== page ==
Jesus, King of Mercy, I trust in you! Amen.



The first appearance of Jesus to his disciples in the gospel of John (20:19-31) happens on the evening of the resurrection. In contrast to Luke’s extended temporal sequence of post-Easter events: appearances, ascension, and Pentecost, for John, these are but different aspects of a single transcendent event, the resurrection-exaltation of Jesus: he has gone to be Father (20:17), in a glorified state as shown by his appearance behind locked doors (v19,26), and his conferral of the Holy Spirit and it’s accompanying peace (v19,21,22,26).

Peace is the translation of the famous Hebrew word Shālōm, (שָׁל֨וֹם) ordinarily used for greeting (Gen 43:23; Judg 6:23; Is 58:19), a blessing (Ex 4:18; Num 6:26), prosperity in a material sense (Ps 27:3, Is 54:13), and in the majority usage means tranquility or calm (Gen 26:29, 44:17; Lev 26:6; Ez 9:12; Ps 122:7; Mic 5:5).

While all these senses are kept in the term eirēnē, (εἰρήνη) in the NT, a significant difference is evident in the context of the redemptive-historical fulfillment of God’s plan of salvation. Thus the peace of the risen Christ in this eschatological moment is not an ordinary greeting or wish but a statement of fact, a declaration about the restoration of harmony between God and creation and within the created order itself effected by the Spirit life of the resurrection (cf Col 1:20). It is the fulfillment of Jesus’ promise at the supper (14:27). The act of breathing the Spirit evokes the image of God’s breathing the spirit of life into Adam (Gen 2:7). Here it is the new life from God that is bestowed. It finds its ultimate expression in the intimate relationship with God made possible by the saving work of God. The person of Christ is the embodiment of peace, bringing about permanent reconciliation between humankind and God.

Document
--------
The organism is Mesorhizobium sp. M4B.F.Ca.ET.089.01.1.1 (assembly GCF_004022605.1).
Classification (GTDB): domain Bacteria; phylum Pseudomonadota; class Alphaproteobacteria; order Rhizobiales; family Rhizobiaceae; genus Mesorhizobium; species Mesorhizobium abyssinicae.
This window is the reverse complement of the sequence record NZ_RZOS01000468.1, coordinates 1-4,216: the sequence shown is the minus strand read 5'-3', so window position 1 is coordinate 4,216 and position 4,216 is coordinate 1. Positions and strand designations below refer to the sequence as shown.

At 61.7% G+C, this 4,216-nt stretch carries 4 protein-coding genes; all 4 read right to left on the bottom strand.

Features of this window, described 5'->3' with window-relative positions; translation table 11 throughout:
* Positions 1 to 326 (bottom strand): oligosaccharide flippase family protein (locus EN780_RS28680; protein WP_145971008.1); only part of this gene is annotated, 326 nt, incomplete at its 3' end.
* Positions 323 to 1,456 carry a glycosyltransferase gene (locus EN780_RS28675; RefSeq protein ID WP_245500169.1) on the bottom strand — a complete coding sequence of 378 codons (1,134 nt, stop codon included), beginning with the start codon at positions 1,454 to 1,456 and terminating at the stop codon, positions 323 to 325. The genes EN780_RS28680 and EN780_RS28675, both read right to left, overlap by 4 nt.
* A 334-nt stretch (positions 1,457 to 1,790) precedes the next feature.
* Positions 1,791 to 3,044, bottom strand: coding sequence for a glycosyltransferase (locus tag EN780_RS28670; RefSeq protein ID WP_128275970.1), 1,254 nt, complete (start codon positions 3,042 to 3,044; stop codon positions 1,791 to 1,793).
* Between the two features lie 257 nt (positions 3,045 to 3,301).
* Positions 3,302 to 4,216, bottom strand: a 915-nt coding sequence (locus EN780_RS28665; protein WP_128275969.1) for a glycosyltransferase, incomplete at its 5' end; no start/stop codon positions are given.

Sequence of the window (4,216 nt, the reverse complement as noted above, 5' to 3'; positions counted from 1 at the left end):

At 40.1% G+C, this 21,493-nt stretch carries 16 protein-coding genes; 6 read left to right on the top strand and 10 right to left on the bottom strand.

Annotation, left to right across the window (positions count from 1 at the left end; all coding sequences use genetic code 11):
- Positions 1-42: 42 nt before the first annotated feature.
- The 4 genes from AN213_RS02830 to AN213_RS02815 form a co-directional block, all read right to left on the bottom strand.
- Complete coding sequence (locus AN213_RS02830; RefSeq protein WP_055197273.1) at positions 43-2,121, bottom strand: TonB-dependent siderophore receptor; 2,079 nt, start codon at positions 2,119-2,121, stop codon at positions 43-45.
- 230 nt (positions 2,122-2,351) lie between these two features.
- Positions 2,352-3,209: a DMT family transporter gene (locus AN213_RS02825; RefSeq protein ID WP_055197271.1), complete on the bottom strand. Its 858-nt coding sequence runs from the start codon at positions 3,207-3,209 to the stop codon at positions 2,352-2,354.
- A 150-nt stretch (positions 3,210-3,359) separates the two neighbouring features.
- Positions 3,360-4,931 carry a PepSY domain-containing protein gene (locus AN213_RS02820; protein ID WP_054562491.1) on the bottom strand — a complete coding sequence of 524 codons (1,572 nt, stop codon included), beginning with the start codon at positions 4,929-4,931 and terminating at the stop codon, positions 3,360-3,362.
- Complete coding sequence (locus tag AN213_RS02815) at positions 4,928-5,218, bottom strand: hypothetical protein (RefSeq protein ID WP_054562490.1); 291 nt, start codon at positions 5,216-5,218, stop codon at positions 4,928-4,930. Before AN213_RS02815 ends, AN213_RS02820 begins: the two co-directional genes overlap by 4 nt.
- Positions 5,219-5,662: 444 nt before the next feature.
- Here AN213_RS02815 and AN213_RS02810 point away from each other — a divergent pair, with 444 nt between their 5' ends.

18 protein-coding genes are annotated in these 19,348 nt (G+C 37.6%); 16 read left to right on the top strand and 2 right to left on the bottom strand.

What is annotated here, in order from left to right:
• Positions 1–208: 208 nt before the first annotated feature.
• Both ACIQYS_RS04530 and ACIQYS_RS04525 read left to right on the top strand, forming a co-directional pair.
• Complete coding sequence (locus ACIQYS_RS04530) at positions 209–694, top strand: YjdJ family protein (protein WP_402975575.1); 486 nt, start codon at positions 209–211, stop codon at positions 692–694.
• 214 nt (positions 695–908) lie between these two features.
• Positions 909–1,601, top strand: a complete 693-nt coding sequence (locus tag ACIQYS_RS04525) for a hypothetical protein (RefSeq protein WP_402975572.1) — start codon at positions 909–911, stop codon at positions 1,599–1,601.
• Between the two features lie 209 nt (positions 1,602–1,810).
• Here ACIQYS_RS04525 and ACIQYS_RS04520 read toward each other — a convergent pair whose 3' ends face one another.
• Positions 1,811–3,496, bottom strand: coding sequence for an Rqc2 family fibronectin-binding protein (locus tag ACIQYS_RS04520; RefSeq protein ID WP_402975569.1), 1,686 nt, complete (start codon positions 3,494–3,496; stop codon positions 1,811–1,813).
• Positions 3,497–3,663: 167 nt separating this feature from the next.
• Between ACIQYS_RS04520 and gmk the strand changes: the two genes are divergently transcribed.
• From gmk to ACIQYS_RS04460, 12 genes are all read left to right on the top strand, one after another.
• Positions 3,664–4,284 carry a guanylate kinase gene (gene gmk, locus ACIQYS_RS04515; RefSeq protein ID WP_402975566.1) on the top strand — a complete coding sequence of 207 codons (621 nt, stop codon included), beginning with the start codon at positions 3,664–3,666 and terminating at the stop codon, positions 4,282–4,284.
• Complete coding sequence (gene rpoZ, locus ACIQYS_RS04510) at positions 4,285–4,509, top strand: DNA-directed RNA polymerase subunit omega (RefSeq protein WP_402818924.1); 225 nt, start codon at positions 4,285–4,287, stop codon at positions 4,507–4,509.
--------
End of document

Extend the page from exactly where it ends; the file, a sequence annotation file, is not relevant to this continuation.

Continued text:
On this Sunday of the Divine Mercy, let us humbly and intensely ask for the peace of the Risen Christ, peace in the world especially in Ukraine, in our country, especially during this election period, in every home, and in every heart. Jesus King of Mercy, I trust in you.